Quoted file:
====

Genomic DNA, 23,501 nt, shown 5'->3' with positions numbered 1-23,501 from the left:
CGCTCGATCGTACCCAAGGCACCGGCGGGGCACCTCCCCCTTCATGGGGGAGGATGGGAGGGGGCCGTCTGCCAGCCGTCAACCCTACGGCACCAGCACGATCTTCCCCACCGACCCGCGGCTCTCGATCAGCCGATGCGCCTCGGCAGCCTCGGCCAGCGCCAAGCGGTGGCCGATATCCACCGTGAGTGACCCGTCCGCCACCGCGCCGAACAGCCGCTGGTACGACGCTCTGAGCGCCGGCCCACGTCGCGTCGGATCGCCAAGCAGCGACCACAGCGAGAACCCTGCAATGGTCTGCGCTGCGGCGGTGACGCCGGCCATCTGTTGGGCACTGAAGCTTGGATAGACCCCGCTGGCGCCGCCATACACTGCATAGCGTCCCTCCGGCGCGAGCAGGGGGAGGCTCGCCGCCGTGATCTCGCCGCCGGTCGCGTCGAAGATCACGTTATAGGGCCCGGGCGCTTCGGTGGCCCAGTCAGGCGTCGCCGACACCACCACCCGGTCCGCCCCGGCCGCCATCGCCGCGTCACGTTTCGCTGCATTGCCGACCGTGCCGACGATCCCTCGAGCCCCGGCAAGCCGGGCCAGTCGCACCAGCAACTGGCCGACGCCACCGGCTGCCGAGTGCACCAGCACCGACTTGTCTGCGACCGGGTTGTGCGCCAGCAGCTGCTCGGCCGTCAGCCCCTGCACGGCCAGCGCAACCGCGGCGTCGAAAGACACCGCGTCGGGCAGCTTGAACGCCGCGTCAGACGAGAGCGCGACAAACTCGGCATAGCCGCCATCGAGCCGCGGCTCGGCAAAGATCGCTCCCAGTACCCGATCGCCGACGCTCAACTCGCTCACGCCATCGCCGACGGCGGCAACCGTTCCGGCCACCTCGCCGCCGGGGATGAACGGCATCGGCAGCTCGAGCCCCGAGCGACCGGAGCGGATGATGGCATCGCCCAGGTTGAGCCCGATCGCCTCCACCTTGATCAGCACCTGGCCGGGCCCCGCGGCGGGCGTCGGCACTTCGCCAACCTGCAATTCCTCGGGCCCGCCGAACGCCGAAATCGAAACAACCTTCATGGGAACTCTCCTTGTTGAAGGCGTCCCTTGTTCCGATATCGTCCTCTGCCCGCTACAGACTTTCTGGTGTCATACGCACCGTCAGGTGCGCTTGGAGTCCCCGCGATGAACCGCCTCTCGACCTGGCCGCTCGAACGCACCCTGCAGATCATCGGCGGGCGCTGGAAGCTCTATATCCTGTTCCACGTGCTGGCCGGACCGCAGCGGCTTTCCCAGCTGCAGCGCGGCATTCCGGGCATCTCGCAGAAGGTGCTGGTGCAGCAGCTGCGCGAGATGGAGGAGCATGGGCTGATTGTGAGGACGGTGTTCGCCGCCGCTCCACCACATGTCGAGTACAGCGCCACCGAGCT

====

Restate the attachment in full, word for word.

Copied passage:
Genomic DNA, 23,501 nt, shown 5'->3' with positions numbered 1-23,501 from the left:
CGCTCGATCGTACCCAAGGCACCGGCGGGGCACCTCCCCCTTCATGGGGGAGGATGGGAGGGGGCCGTCTGCCAGCCGTCAACCCTACGGCACCAGCACGATCTTCCCCACCGACCCGCGGCTCTCGATCAGCCGATGCGCCTCGGCAGCCTCGGCCAGCGCCAAGCGGTGGCCGATATCCACCGTGAGTGACCCGTCCGCCACCGCGCCGAACAGCCGCTGGTACGACGCTCTGAGCGCCGGCCCACGTCGCGTCGGATCGCCAAGCAGCGACCACAGCGAGAACCCTGCAATGGTCTGCGCTGCGGCGGTGACGCCGGCCATCTGTTGGGCACTGAAGCTTGGATAGACCCCGCTGGCGCCGCCATACACTGCATAGCGTCCCTCCGGCGCGAGCAGGGGGAGGCTCGCCGCCGTGATCTCGCCGCCGGTCGCGTCGAAGATCACGTTATAGGGCCCGGGCGCTTCGGTGGCCCAGTCAGGCGTCGCCGACACCACCACCCGGTCCGCCCCGGCCGCCATCGCCGCGTCACGTTTCGCTGCATTGCCGACCGTGCCGACGATCCCTCGAGCCCCGGCAAGCCGGGCCAGTCGCACCAGCAACTGGCCGACGCCACCGGCTGCCGAGTGCACCAGCACCGACTTGTCTGCGACCGGGTTGTGCGCCAGCAGCTGCTCGGCCGTCAGCCCCTGCACGGCCAGCGCAACCGCGGCGTCGAAAGACACCGCGTCGGGCAGCTTGAACGCCGCGTCAGACGAGAGCGCGACAAACTCGGCATAGCCGCCATCGAGCCGCGGCTCGGCAAAGATCGCTCCCAGTACCCGATCGCCGACGCTCAACTCGCTCACGCCATCGCCGACGGCGGCAACCGTTCCGGCCACCTCGCCGCCGGGGATGAACGGCATCGGCAGCTCGAGCCCCGAGCGACCGGAGCGGATGATGGCATCGCCCAGGTTGAGCCCGATCGCCTCCACCTTGATCAGCACCTGGCCGGGCCCCGCGGCGGGCGTCGGCACTTCGCCAACCTGCAATTCCTCGGGCCCGCCGAACGCCGAAATCGAAACAACCTTCATGGGAACTCTCCTTGTTGAAGGCGTCCCTTGTTCCGATATCGTCCTCTGCCCGCTACAGACTTTCTGGTGTCATACGCACCGTCAGGTGCGCTTGGAGTCCCCGCGATGAACCGCCTCTCGACCTGGCCGCTCGAACGCACCCTGCAGATCATCGGCGGGCGCTGGAAGCTCTATATCCTGTTCCACGTGCTGGCCGGACCGCAGCGGCTTTCCCAGCTGCAGCGCGGCATTCCGGGCATCTCGCAGAAGGTGCTGGTGCAGCAGCTGCGCGAGATGGAGGAGCATGGGCTGATTGTGAGGACGGTGTTCGCCGCCGCTCCACCACATGTCGAGTACAGCGCCACCGAGCT